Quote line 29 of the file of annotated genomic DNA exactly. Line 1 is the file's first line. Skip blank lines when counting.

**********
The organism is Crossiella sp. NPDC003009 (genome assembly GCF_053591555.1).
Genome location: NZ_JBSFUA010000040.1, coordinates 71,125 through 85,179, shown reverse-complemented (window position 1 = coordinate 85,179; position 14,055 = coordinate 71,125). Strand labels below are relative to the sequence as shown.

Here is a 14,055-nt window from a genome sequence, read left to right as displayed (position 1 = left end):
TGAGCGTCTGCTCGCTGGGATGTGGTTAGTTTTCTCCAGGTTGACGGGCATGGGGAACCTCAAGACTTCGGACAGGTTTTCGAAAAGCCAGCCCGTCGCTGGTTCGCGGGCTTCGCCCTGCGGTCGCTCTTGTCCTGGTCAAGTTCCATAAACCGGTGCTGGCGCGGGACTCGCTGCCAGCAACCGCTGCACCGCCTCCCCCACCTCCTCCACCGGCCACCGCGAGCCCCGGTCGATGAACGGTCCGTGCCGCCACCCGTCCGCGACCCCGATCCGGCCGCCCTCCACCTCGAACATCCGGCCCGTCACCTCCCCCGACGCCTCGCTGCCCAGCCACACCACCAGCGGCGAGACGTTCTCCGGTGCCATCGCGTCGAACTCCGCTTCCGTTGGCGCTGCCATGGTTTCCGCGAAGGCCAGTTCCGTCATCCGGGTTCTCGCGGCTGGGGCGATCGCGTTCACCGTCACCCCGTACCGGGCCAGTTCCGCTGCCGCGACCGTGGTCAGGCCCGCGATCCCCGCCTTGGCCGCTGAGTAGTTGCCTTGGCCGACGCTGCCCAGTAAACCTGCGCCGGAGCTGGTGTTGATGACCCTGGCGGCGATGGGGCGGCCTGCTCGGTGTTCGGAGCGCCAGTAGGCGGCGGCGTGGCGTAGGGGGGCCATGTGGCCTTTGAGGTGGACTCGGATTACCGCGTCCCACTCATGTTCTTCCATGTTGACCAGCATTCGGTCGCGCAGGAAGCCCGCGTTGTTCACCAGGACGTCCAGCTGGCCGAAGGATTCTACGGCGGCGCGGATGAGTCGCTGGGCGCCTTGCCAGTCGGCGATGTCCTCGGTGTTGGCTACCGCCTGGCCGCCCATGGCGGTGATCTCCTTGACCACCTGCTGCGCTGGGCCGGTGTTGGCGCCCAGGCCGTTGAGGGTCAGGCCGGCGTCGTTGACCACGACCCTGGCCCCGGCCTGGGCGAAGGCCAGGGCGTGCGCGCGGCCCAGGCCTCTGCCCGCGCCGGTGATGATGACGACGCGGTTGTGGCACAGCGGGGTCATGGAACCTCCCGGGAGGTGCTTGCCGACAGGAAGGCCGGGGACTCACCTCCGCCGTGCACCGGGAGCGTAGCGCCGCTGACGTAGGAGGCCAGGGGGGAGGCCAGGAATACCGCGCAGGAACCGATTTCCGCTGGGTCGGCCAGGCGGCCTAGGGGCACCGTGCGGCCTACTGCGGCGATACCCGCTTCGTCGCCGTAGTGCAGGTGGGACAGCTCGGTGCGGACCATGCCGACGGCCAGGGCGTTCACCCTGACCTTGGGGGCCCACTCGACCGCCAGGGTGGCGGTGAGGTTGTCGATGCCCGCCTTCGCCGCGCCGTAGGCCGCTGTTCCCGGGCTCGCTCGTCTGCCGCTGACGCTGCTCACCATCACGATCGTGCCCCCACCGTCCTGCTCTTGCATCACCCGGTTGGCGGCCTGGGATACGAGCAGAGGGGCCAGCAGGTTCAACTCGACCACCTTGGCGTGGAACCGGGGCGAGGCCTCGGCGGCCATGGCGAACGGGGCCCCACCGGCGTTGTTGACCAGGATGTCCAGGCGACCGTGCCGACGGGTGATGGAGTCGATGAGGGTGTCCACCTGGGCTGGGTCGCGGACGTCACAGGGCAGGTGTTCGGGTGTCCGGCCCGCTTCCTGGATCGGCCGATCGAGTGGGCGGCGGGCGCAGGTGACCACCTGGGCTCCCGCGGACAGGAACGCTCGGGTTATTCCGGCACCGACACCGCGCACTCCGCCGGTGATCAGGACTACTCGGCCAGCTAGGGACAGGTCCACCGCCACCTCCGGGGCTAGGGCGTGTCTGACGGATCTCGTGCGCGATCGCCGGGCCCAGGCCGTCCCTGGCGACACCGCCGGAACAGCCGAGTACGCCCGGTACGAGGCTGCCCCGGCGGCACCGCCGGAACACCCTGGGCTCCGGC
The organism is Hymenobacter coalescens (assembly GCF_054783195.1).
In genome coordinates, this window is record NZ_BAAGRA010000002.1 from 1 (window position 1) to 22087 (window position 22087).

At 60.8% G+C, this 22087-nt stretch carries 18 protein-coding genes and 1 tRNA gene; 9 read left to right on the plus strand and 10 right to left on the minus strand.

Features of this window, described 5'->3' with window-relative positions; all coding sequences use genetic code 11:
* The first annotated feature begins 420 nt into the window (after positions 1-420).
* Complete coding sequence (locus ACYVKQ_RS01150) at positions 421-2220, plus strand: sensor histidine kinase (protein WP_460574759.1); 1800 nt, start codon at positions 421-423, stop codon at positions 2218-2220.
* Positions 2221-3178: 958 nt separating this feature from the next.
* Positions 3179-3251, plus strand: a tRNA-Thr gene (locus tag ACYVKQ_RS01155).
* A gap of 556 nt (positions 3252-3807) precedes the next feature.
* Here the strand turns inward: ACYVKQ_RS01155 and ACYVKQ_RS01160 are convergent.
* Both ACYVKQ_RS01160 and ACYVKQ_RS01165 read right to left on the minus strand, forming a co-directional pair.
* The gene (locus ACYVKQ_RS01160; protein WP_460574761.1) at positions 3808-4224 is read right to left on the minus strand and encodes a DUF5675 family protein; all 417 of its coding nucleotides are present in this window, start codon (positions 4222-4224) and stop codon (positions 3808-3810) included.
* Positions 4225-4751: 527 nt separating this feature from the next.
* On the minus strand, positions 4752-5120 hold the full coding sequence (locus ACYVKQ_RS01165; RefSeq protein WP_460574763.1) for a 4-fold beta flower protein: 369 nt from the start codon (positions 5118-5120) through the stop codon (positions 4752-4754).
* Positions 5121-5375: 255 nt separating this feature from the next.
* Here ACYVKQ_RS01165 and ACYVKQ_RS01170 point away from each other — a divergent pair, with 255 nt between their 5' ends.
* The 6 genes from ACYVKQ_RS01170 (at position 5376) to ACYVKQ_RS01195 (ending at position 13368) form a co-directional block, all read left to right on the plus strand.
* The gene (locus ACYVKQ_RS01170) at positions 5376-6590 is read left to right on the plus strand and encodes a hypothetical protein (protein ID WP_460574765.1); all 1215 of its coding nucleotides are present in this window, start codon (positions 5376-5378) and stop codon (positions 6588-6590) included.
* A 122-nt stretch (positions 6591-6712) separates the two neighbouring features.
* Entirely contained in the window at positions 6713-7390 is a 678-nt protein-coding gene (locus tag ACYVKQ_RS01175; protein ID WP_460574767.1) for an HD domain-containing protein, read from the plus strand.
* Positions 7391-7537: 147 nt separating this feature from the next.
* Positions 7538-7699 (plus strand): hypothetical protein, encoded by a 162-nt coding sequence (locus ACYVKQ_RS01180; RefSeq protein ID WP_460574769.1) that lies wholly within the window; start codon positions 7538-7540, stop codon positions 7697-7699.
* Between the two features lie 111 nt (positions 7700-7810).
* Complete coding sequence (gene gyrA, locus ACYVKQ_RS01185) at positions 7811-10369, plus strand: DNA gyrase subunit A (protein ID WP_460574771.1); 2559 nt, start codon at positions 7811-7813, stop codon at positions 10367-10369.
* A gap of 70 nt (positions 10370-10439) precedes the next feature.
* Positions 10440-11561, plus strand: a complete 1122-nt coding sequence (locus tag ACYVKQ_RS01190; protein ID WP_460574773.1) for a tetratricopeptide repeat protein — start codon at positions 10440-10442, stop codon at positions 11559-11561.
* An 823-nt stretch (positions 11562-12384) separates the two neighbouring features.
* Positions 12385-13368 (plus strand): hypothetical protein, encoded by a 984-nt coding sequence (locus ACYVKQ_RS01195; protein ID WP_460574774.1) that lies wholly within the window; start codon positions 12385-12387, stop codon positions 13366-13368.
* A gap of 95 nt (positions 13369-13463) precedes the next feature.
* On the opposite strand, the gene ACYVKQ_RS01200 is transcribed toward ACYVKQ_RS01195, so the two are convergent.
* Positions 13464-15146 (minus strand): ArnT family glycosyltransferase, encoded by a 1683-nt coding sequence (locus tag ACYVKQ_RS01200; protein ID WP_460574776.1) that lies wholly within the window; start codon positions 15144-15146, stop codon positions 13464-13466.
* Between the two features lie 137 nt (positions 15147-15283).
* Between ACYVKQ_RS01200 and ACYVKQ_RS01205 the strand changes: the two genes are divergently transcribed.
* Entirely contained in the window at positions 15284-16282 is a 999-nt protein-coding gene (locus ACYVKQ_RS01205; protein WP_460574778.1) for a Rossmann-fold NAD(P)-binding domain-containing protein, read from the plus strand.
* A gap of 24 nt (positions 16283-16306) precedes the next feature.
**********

* A gap of 70 nt (positions 10370-10439) precedes the next feature.